Alfred Aberdam (1894 – 1963)

Alfred Aberdam. Nature Morte, 1935

Lot 63. Alfred Aberdam (Polish, 1894-1963). Nature Morte, signed ‘Aberdam 35’ (lower right), oil on canvas laid on canvas, 89 x 116cm (35 1/16 x 45 11/16in). Literature: Jewish Artists of the School of Paris 1905-1939, Somogy éditions d’art, Paris, 2015, p. 37.
Alfred Aberdam was brought up in a wealthy family of Lwow (Lemberg), Ukraine. In 1913 he left for Munich where he attended the Royal Academy of Fine Arts. When World War I broke out, his studies found premature end as he was mobilized to serve in the Austrian army on the Eastern Front. Wounded in the beginning of the war, Aberdam was captured by the Russian Army and was deported in Irkutsk, Siberia. In 1917, he was appointed as People’s Commissar of the Department of Fine Arts and was tasked to reform its educational program. A year later, in Moscow, he met the poet Vladimir Maïakowski. After living in Leningrad and Vienna, Aberdam returned to his hometown, Lwow. Between 1920 and 1922, he obtained his first art prize while studying at the Fine Arts Academy in Krakow under Josef Pankiewicz’s supervision. His career took off in Warsaw in April 1922 when he participated in the 4th Exposition of Painting and Sculpture hosted by the Jewish Community Center, followed in October in Lwow by the collective exposition of the Circle of Jewish Art Lovers. From that date on, he contributed articles and reports to artistic reviews in Lwow, notably to Chwila and Nasz Przeglad. In 1923, he was staying in Berlin and met Menkès and Weingart in the studio of the sculptor Alexander Archipenko. In 1924, he settled in Paris in the Montparnasse district. Until 1937, thanks to his friend Marcel Slodki, Aberdam enjoyed commissions from Swiss collectors. Under the German occupation, he found refuge in Paris at pianist Anna Radlinska’s home. After the war, Alfred Aberdam returned to his home in Paris, visited the south of France, Switzerland, and later Israel, where several exhibitions were devoted to his art.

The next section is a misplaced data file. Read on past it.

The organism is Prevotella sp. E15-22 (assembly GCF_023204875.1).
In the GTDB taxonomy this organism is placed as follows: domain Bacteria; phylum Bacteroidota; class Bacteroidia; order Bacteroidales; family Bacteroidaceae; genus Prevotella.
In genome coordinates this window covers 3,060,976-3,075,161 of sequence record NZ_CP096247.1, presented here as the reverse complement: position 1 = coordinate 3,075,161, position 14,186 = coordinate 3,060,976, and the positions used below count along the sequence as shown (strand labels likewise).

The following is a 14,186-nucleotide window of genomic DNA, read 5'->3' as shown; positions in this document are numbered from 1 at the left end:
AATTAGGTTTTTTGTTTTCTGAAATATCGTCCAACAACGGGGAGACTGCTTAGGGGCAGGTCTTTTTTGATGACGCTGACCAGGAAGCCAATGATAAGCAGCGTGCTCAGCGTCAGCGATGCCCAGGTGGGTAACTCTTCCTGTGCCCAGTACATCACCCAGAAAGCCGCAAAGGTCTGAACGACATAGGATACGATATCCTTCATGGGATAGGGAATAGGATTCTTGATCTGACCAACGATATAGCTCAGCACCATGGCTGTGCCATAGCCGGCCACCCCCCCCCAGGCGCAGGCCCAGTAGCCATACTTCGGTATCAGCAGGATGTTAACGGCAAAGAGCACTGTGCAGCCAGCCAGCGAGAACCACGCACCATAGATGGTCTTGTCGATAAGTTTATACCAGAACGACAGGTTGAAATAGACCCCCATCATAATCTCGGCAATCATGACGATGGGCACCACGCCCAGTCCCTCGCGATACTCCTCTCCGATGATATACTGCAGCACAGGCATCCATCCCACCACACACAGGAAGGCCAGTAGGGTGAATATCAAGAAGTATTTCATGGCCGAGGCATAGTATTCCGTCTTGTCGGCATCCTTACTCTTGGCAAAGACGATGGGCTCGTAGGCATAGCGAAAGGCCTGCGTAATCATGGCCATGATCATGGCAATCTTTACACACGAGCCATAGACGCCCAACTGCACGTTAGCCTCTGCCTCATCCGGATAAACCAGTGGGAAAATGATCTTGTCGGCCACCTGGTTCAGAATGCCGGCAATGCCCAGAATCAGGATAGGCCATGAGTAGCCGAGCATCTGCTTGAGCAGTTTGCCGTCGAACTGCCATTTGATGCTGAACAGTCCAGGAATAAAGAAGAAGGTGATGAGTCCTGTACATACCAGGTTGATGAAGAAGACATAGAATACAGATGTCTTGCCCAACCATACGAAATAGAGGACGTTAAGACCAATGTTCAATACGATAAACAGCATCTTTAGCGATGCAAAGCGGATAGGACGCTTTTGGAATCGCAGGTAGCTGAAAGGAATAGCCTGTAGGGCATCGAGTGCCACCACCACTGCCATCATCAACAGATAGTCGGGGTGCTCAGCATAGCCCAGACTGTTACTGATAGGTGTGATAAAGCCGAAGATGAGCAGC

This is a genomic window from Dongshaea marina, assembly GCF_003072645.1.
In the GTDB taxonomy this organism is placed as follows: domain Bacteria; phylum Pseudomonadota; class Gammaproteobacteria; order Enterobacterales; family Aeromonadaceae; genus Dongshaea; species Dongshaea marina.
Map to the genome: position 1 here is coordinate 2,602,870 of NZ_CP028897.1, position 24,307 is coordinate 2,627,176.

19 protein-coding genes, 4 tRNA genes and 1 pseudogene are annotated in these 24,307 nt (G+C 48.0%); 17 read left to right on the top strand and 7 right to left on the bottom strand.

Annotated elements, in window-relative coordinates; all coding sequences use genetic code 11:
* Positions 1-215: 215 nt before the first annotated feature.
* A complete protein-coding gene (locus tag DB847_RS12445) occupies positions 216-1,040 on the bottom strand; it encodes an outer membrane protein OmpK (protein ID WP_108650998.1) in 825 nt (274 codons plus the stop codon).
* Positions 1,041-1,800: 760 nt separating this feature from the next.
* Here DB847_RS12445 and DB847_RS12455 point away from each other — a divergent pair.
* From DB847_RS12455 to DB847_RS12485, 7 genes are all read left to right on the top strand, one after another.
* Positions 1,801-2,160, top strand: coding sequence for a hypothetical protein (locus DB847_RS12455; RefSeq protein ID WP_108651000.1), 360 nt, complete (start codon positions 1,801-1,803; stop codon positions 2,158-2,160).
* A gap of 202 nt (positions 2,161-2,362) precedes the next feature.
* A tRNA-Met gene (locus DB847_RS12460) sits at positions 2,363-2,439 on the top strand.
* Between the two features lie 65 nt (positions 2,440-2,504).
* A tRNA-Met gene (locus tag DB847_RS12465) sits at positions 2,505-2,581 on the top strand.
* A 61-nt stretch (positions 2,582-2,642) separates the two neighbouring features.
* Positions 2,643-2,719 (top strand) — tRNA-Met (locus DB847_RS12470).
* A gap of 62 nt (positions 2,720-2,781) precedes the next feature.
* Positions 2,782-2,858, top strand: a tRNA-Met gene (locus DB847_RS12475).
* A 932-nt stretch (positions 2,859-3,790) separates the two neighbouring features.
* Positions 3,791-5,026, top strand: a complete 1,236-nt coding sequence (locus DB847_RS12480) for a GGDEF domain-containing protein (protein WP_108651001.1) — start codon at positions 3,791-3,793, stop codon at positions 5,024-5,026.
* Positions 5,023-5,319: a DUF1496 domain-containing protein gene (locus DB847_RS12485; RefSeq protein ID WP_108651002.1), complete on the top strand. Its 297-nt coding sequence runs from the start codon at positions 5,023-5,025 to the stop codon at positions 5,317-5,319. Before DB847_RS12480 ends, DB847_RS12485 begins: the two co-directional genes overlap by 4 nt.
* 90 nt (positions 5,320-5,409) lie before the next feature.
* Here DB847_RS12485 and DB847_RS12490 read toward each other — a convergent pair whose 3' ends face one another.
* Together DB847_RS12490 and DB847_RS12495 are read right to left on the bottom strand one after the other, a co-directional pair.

Estimate 1,800 – 2,200 GBP. Bonhams. 03/03/21. Sold for £ 6,375 (US$ 8,894) inc. premium

To były chyba w Bonhams dwie najtaniej sprzedane prace Ecole de Paris żydowskiech artystów mających swoje korzenie na polskich terenach. Przyzwyczajony zostalem do obecności na rynku późnych prac Aberdama przedstawiających zdeformowane postacie ludzkie, malowane w bardzo ciemnej tonacji a tu wystawiono dość wczesną jego martwą naturę oraz wygląd mieszkania lub pracowni malarskiej. Oba oleje w ciemnej niestety dla mnie kolorystyce.

Alfred Aberdam. L’atelier

Lot 64. Alfred Aberdam (Polish, 1894-1963). L’atelier, signed ‘Aberdam’ (lower left), oil on canvas, 64.7 x 54cm (25 1/2 x 21 1/4in). Literature: École de Paris 1905-1939, Éditions Ritter, Paris 2000, p. 109.
Estimate 1,800 – 2,000 euro. Bonhams. 03/03/21. Sold for £ 4,462 (US$ 6,226) inc. premium

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